Sermon Preached by Anne R. Ledbetter

Scripture: Luke 2:41-52

"Increasing in Wisdom"

December 27, 2009

This Sunday after Christmas is often difficult for us because the gospel lesson from the lectionary does not let us keep Jesus in the manger. Year A of the lectionary has us read Herod's slaughter of the innocents - definitely not a happy Christmas story. In Year B we turn to Luke for the story of Mary and Joseph taking baby Jesus to be dedicated in the temple. And today we hear the story for our current Year C - the only canonical or scriptural story of Jesus as a boy. How appropriate that on this in-between Sunday - that is, the Sunday between Christmas and New Year's - we hear this in between story of Jesus - the single story between the birth narratives and his baptism by John.

My NRSV Bible entitles this section "The Boy Jesus in the Temple." However, as a mother, I might title this passage "The Adolescent Jesus" or "Jesus the Upstart" or "The Time Jesus Scared His Parents to Death."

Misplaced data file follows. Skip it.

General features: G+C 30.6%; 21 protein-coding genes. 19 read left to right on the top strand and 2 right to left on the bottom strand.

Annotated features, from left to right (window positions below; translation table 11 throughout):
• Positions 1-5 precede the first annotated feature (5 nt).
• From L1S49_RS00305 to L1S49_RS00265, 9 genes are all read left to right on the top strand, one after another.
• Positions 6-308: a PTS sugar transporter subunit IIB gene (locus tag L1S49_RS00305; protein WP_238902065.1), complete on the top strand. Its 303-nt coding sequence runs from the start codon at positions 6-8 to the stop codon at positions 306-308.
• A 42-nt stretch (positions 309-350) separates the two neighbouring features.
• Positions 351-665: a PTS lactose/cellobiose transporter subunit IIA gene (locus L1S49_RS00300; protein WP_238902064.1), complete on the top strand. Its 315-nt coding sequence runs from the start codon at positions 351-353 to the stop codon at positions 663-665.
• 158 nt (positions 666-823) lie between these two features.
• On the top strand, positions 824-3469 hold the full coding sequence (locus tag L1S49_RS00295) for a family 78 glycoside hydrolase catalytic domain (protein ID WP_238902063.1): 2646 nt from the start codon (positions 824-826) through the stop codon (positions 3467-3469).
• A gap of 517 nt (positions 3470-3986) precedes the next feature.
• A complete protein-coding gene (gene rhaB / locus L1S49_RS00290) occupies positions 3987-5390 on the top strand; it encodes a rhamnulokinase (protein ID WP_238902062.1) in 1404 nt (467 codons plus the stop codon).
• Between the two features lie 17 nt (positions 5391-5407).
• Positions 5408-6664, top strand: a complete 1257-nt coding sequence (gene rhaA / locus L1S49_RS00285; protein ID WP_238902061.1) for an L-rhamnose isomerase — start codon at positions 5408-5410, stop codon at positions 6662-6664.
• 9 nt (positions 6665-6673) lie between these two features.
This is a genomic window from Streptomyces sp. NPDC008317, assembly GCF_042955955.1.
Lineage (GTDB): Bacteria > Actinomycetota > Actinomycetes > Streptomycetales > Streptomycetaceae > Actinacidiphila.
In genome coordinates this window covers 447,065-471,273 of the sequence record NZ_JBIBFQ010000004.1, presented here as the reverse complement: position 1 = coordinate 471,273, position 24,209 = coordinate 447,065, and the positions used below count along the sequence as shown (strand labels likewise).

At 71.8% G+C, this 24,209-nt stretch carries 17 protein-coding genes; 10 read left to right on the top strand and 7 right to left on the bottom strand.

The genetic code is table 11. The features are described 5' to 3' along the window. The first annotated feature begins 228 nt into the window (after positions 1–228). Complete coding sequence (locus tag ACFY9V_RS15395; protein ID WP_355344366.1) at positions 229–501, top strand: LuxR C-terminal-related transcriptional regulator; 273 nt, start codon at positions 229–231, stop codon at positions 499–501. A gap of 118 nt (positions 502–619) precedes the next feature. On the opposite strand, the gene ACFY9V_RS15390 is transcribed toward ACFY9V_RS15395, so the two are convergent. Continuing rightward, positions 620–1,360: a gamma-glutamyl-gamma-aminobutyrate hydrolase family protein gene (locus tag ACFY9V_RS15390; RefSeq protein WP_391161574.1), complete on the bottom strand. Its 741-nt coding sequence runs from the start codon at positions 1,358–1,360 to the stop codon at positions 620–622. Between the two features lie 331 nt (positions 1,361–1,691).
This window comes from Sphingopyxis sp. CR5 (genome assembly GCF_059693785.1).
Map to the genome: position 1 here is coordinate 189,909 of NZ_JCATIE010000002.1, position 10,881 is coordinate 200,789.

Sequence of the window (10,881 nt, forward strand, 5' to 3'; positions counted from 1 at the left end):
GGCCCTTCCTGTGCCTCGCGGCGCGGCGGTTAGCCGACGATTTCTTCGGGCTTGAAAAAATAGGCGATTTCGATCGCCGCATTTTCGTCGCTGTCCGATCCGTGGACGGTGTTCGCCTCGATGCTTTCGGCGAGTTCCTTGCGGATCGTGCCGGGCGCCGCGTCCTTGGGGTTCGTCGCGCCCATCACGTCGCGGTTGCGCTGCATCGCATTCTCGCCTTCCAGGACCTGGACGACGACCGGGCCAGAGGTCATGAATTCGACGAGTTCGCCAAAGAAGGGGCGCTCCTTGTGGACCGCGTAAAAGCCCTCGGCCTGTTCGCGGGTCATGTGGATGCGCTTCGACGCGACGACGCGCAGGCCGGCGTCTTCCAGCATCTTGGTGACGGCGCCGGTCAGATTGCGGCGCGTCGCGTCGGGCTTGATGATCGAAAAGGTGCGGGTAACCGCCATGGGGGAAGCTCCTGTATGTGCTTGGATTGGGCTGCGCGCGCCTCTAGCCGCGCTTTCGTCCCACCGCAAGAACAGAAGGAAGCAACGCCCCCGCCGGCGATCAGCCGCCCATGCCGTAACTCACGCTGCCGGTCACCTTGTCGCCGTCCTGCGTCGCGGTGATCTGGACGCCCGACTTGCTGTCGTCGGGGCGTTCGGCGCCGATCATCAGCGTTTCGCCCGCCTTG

Today's passage presents Jesus as a youth on the cusp of adulthood for male Jews, about the age when he would have had his bar mitzvah. The family travels in caravan with others to Jerusalem for the festival of Passover, and on the way home, about a day's journey out, Mary and Joseph realize Jesus is AWOL, not among his cousins and clan. They hoof it back to Jerusalem, and find Jesus in the temple, sitting among the teachers, immersed in rabbinical dialogue and teaching. Over the ages various artists have painted this Biblical scene over the ages, and often the boy Jesus appears as a little Buddha, sitting, surrounded by aged rabbis, who are all listening and asking questions. Note Luke's comment, "And all who heard him were amazed at his understanding and his answers."

Then comes Mary's question, which I hear spoken in a seething tone with clenched teeth and a tight smile, "Child, why have you treated us this way? Don't you realize your father and I have been searching for you everywhere?" One might imagine Jesus as the cheeky teen, "Why were you searching for me?" But I hear him as so totally engrossed in the temple milieu that he was oblivious to his parents' worry. Maybe the last 72 hours have even begun to crystallize his understanding of God's calling. He says, "Don't you know that I must be in my Father's house?"